• Oncogenesis;
  • Translation;
  • Stability;
  • mRNA;
  • RNA binding proteins

Summry— Deregulation of gene expression is a hallmark of the cancer cell. Acquiring a new profile of expressed proteins may enable the cell to re-enter the cell cycle, or give them a growth or motility advantage over “normal cells”. An efficient and rapid way to alter gene expression is via regulation of mRNAs already transcribed. Modifications of mRNA stability and/or translational efficiency are increasingly reported in cancer. mRNA stability and translation are controlled through a complex network of RNA/protein interactions involving recognition of specific target mRNAs by RNA-BPs. We review how alterations in regulatory sequences, RNA-BPs, or in upstream signalling pathways affect the stability and/or translational efficiency of mRNAs encoding proto-oncogenes, cytokines, cell cycle regulators and other regulatory proteins to promote tumorigenesis and cancer progression.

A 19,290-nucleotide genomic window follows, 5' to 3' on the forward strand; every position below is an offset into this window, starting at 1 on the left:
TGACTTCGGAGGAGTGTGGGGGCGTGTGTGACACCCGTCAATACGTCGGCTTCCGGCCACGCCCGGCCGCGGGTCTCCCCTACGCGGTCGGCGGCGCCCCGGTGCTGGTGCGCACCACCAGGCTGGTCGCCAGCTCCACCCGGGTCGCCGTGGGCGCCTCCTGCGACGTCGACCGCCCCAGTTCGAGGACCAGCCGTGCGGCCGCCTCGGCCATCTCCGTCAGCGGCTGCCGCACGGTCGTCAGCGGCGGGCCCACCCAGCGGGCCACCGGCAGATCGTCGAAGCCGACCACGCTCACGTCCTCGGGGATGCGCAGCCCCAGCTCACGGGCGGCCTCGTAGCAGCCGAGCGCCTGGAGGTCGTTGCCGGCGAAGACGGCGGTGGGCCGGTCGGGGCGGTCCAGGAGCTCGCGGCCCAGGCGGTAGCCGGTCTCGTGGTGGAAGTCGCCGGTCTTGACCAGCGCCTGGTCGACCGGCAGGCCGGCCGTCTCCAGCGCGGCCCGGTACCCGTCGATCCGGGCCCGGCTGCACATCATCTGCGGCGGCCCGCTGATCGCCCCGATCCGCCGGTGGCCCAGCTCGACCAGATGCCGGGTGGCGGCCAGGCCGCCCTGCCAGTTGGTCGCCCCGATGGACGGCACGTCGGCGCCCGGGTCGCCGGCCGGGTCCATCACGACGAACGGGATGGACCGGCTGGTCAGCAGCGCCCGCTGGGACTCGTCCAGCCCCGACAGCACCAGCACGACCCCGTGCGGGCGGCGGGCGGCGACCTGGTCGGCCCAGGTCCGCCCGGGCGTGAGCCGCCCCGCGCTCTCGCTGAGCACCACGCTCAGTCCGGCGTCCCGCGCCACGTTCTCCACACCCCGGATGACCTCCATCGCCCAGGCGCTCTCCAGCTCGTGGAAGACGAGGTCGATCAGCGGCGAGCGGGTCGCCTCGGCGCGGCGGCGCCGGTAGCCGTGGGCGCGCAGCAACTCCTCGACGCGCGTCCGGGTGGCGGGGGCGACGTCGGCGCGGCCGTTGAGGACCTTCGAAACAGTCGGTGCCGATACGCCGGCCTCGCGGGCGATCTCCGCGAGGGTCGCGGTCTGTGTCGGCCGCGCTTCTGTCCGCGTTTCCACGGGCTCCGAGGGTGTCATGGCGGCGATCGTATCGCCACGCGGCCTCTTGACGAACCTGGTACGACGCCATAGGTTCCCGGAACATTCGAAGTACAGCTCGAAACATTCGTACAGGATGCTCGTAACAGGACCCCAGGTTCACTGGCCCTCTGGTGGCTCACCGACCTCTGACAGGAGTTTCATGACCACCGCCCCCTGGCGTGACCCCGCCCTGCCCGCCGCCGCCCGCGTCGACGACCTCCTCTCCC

A more thorough understanding of post-transcriptional mechanisms such as these will enable the design and development of specific therapies based on modulating the translation or stability of specific mRNAs.